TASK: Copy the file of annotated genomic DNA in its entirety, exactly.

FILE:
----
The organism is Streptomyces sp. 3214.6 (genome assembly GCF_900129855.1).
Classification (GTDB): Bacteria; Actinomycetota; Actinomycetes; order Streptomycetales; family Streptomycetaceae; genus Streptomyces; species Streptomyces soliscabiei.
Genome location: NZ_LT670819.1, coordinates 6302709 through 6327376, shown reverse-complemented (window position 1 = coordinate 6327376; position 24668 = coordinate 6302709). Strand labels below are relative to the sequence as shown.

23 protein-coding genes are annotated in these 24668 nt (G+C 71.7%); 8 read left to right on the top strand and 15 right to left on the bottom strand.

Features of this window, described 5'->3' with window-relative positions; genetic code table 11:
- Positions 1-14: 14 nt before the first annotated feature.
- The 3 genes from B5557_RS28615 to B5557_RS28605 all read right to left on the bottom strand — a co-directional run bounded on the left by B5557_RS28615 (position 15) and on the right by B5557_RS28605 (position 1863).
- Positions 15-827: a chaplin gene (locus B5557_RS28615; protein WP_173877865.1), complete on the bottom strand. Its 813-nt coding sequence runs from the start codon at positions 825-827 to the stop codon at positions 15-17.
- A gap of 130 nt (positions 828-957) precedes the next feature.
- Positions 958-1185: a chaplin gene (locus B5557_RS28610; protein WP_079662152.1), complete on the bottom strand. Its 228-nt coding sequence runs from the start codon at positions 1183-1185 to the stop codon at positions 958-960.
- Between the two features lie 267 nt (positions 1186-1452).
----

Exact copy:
The organism is Streptomyces sp. 3214.6 (genome assembly GCF_900129855.1).
Classification (GTDB): Bacteria; Actinomycetota; Actinomycetes; order Streptomycetales; family Streptomycetaceae; genus Streptomyces; species Streptomyces soliscabiei.
Genome location: NZ_LT670819.1, coordinates 6302709 through 6327376, shown reverse-complemented (window position 1 = coordinate 6327376; position 24668 = coordinate 6302709). Strand labels below are relative to the sequence as shown.

23 protein-coding genes are annotated in these 24668 nt (G+C 71.7%); 8 read left to right on the top strand and 15 right to left on the bottom strand.

Features of this window, described 5'->3' with window-relative positions; genetic code table 11:
- Positions 1-14: 14 nt before the first annotated feature.
- The 3 genes from B5557_RS28615 to B5557_RS28605 all read right to left on the bottom strand — a co-directional run bounded on the left by B5557_RS28615 (position 15) and on the right by B5557_RS28605 (position 1863).
- Positions 15-827: a chaplin gene (locus B5557_RS28615; protein WP_173877865.1), complete on the bottom strand. Its 813-nt coding sequence runs from the start codon at positions 825-827 to the stop codon at positions 15-17.
- A gap of 130 nt (positions 828-957) precedes the next feature.
- Positions 958-1185: a chaplin gene (locus B5557_RS28610; protein WP_079662152.1), complete on the bottom strand. Its 228-nt coding sequence runs from the start codon at positions 1183-1185 to the stop codon at positions 958-960.
- Between the two features lie 267 nt (positions 1186-1452).